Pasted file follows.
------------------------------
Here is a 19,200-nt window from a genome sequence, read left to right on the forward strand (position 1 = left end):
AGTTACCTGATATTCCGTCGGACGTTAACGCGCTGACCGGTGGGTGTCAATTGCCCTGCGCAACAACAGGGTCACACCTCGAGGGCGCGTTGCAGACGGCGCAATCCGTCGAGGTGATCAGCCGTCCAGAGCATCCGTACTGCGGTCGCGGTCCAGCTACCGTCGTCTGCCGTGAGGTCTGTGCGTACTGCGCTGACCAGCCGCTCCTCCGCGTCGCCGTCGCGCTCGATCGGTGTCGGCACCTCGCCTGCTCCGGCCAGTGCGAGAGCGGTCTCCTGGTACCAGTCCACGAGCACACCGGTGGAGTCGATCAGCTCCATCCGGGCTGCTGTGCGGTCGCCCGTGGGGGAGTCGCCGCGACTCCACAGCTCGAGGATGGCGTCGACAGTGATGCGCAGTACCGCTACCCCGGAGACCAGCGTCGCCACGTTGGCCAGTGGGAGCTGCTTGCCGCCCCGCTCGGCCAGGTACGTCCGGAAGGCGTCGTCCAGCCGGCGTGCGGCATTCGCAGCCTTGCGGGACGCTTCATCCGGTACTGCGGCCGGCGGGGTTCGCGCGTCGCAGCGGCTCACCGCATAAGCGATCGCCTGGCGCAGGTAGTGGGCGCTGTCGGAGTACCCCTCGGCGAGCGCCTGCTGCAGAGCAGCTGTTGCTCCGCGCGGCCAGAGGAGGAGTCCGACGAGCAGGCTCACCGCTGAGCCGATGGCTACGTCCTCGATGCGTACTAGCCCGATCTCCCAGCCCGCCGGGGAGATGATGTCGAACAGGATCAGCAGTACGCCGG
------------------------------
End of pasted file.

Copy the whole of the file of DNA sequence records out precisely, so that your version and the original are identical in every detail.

Here is a 19,200-nt window from a genome sequence, read left to right on the forward strand (position 1 = left end):
AGTTACCTGATATTCCGTCGGACGTTAACGCGCTGACCGGTGGGTGTCAATTGCCCTGCGCAACAACAGGGTCACACCTCGAGGGCGCGTTGCAGACGGCGCAATCCGTCGAGGTGATCAGCCGTCCAGAGCATCCGTACTGCGGTCGCGGTCCAGCTACCGTCGTCTGCCGTGAGGTCTGTGCGTACTGCGCTGACCAGCCGCTCCTCCGCGTCGCCGTCGCGCTCGATCGGTGTCGGCACCTCGCCTGCTCCGGCCAGTGCGAGAGCGGTCTCCTGGTACCAGTCCACGAGCACACCGGTGGAGTCGATCAGCTCCATCCGGGCTGCTGTGCGGTCGCCCGTGGGGGAGTCGCCGCGACTCCACAGCTCGAGGATGGCGTCGACAGTGATGCGCAGTACCGCTACCCCGGAGACCAGCGTCGCCACGTTGGCCAGTGGGAGCTGCTTGCCGCCCCGCTCGGCCAGGTACGTCCGGAAGGCGTCGTCCAGCCGGCGTGCGGCATTCGCAGCCTTGCGGGACGCTTCATCCGGTACTGCGGCCGGCGGGGTTCGCGCGTCGCAGCGGCTCACCGCATAAGCGATCGCCTGGCGCAGGTAGTGGGCGCTGTCGGAGTACCCCTCGGCGAGCGCCTGCTGCAGAGCAGCTGTTGCTCCGCGCGGCCAGAGGAGGAGTCCGACGAGCAGGCTCACCGCTGAGCCGATGGCTACGTCCTCGATGCGTACTAGCCCGATCTCCCAGCCCGCCGGGGAGATGATGTCGAACAGGATCAGCAGTACGCCGG